BLUE ÖYSTER CULT — Blue Öyster Cult (review)

BLUE ÖYSTER CULT — Blue Öyster Cult album cover Album · 1972 · Hard Rock Buy this album from MMA partners
4/5 ·
BOC's self-titled, debut album comes with a very stylish, black-and-white cover, slightly reminiscent of Escher's haunting visual creations. That, and the long, intriguingly cryptic song titles (not to mention the lyrical themes), should be proof enough that they are not your average, run-of-the-mill hard rock band. Though they sound nothing like the Birmingham behemoths, the nickname of 'American Black Sabbath' the band gained soon after their debut clearly shows they had something that set them apart from other American acts tackling the harder edge of the musical spectrum. Their sound, though firmly rooted in classic rock and blues, does possess a quality that is hard to define, and therefore makes them unique.

This album is obviously nowhere as accomplished as its follow-up, "Tyranny and Mutation", and especially the band's undisputed masterpiece, "Secret Treaties". However, even if not all the songs are equally memorable, there are a few gems to be found - diamonds in the rough, perhaps, but diamonds nonetheless.

Opener "Transmaniacon MC" introduces the listener to BOC's dark, twisted lyrical world (here referencing the notorious Altamont murder), as well to Eric Bloom's gruff, expressive vocal style, and the manic, supercharged guitar work of Donald Buck Dharma Roeser, one of the most criminally underrated axe slingers ever. "The Last Days of May" shows Roeser's more reflective, wistful side, his beautiful, bluesy solo enhancing the sad tale of an escape through the desert ended in death; while “Stairway to the Stars” boasts one of those memorable riffs the band have become famous for. The powerful mid-tempo of the anthemic "Cities on Flame (With Rock and Roll)" sees more textbook riffing, as well as an iconically histrionic vocal performance by Bloom. Finally, "Workshop of the Telescopes" is a clear indication of the direction the band would take on later albums, especially as regards esoteric, sci-fi-influenced lyrical themes.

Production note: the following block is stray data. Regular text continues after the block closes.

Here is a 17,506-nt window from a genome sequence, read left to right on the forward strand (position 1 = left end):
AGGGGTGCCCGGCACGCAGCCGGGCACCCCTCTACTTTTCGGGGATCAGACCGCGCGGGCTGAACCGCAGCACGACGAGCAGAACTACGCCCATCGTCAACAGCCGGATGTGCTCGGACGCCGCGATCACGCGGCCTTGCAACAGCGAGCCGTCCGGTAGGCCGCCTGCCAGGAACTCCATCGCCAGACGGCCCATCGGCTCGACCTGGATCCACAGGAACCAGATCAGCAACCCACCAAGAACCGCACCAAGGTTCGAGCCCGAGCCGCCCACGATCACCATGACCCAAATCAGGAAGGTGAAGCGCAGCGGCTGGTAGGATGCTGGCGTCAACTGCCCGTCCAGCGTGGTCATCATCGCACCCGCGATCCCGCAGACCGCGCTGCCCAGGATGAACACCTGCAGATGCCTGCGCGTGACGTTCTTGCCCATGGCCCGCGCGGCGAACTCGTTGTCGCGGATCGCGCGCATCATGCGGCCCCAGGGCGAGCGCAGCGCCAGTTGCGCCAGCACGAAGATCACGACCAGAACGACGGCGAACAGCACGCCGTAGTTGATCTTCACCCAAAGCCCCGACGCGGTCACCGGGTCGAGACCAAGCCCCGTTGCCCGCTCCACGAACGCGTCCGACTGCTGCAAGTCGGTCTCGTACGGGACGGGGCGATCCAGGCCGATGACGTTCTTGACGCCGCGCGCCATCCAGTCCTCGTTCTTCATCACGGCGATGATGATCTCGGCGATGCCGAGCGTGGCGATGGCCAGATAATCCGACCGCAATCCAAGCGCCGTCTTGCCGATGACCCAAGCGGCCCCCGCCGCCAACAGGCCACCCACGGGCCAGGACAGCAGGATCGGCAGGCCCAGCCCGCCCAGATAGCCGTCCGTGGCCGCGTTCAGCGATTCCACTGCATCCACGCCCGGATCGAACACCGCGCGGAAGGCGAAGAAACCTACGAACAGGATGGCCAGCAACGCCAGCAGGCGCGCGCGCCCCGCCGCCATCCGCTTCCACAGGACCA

BOC has its share of quieter moments, in particular album closer "Redeemed", which could be referred to as an embryonic AOR song such as the ones to be found on the band's later output. However, the unifying feature of the album lies in the lyrics (mostly penned by unofficial member and mastermind Sandy Pearlman), which range from the visionary to the downright disturbing - as in the case of "Before the Kiss, A Redcap" or the weird, fetish-inspired "She's As Beautiful As a Foot". Behind the often apparently 'simple' musical structures, lies a dark, exotic, disquieting universe - like the black, starry sky depicted by the cover.

Though BOC’s debut cannot be called a masterpiece by any means, it is nevertheless a very solid offering by the celebrated purveyors of intelligent hard rock – as well as a rather tantalizing taste of things to come.
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